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Do Acrylic Photo Prints Fade?

acrylic print in the sun

And How To Minimize UV Damage

Acrylic prints, whether you’re buying one or printing your own photograph, are a stunning way to present an image.

Because you’re viewing the photograph through a thickness of acrylic, it gives the print superb depth & the colours can really pop.

But will acrylic prints fade? Any print medium will eventually fade over time & acrylic is no different. Sunlight & other environmental contaminants can accelerate the fading process, but acrylic prints are highly UV resistant & under optimal conditions will last decades.

What Causes Acrylic Prints To Fade?

There’s a number of factors that can cause fading & general deterioration of an acrylic print.

1. Sunlight

2. Certain light sources

3. Heat

4. Humidity

The number one cause for any print fading, including acrylic, is sunlight.

We see colours as we do because matter absorbs certain light frequencies.

The level to which a wavelength is absorbed by an ink or dye, is what creates the colour that is visible to our eyes.

The chemical compounds used in inks & dyes is what determines the light frequencies, or wavelengths, they absorb.

Exposure to sunlight will eventually break down these colour absorbing compounds.

Indirect sunlight, although not as severe, can still cause fading.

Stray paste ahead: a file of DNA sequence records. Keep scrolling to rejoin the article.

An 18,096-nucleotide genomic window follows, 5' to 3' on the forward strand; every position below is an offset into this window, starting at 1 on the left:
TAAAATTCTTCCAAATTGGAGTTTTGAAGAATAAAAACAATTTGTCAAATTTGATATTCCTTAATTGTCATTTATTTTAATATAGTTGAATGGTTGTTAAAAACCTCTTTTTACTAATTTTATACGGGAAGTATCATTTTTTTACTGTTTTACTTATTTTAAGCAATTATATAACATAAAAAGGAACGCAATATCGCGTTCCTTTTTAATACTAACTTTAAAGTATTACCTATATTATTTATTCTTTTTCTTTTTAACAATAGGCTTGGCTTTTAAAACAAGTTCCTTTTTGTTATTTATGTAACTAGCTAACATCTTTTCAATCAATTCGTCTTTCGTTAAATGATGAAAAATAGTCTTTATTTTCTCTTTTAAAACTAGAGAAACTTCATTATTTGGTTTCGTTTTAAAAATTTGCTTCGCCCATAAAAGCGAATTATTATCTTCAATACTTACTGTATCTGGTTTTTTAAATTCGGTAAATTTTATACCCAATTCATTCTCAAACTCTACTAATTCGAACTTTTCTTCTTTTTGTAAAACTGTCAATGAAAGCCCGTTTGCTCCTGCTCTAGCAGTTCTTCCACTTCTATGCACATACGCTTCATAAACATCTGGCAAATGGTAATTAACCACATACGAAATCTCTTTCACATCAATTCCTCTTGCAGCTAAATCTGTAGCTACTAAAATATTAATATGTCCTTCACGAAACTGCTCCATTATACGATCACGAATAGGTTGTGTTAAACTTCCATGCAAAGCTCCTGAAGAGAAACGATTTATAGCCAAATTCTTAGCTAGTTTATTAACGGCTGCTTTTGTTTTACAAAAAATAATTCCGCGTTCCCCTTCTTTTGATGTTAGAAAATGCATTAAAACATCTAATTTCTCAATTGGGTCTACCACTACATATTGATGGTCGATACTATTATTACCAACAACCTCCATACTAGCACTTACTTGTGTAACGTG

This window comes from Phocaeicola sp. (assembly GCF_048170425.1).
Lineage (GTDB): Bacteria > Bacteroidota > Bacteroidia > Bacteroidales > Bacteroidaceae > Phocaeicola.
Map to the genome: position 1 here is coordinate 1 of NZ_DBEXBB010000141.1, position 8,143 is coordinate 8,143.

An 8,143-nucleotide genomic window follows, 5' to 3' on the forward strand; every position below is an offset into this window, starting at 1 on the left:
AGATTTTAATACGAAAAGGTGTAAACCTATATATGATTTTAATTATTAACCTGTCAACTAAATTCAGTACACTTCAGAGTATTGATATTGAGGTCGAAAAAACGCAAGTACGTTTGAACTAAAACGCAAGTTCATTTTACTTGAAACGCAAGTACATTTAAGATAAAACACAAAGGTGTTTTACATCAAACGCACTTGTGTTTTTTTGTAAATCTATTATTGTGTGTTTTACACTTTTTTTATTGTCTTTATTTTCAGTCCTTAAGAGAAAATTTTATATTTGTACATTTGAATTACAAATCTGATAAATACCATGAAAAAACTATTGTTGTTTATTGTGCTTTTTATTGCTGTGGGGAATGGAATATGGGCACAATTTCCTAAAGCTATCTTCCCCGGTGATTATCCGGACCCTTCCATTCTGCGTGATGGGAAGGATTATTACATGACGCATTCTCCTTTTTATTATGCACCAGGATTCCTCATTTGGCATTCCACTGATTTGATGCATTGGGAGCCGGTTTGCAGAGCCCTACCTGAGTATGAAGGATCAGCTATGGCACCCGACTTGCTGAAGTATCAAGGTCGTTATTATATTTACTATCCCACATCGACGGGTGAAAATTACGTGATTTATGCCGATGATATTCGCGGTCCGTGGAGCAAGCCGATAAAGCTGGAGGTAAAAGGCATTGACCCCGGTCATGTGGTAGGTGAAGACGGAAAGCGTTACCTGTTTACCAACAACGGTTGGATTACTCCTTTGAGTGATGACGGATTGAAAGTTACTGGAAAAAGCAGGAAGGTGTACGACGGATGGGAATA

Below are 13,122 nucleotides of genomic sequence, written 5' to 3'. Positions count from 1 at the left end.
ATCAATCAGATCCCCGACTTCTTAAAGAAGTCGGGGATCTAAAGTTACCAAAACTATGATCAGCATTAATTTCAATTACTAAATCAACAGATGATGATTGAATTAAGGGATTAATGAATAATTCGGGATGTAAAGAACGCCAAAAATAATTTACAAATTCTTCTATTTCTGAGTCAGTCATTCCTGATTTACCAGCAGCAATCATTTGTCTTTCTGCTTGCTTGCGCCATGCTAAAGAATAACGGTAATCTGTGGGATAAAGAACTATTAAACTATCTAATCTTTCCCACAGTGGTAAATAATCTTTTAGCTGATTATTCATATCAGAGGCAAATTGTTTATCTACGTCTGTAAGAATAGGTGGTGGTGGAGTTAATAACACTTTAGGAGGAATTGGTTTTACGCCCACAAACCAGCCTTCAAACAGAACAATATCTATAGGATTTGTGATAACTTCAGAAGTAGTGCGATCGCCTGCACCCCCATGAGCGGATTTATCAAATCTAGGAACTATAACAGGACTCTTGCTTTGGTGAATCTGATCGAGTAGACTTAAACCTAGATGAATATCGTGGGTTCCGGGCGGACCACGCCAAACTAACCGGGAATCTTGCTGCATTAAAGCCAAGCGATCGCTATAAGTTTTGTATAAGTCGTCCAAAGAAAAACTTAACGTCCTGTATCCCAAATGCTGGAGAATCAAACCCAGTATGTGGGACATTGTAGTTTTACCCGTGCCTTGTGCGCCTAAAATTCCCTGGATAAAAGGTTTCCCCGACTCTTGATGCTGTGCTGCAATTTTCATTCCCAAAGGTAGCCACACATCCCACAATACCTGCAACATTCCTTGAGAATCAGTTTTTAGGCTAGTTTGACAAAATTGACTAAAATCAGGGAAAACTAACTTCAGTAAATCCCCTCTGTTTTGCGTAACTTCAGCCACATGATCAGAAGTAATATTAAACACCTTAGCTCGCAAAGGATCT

The only way to really protect your print from fading is to store it in cool & dark conditions.

But then it’s defeating the purpose of having an acrylic print in the 1st place .. to enjoy it!

But because the printed photograph is protected under a layer of acrylic, ambient light is insignificant in contributing to any fading or bleaching.

Alternate Light Sources

Something we don’t really think of as causing fading is indoor light sources.

But fluorescent & incandescent lighting does emit ultraviolet light.

But to be honest, it would need to be a strong light source & the print would need to be exposed for an extended period to notice any bleaching or colour fading.

An example would be lights used in tanning booths.

LED lights on the other hand emit no UV radiation.

Hot Environments

Acrylic is a type of polycarbonate which is subject to warping in very hot conditions.

So keeping your print in a hot car for example is not a good idea.

Some sleepouts & other rooms or sheds can get really hot in summer too.

So if you’re going to hang your print in an outdoor area, make sure it’s not subjected to high temperatures.


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Humid Conditions

Technically, a humid environment won’t cause fading, but it can degrade the print.

This is due to any residual chemicals being left behind in the printmaking process.

These can include mounting materials & airbourne contaminants.

A humid environment can accelerate the reaction of these contaminants & over time cause discolouration.

That said, the way acrylic photo prints are made, the actual printed photograph is sealed & well protected from outside contaminants.

They’re actually an ideal choice for bathrooms & other such wet areas.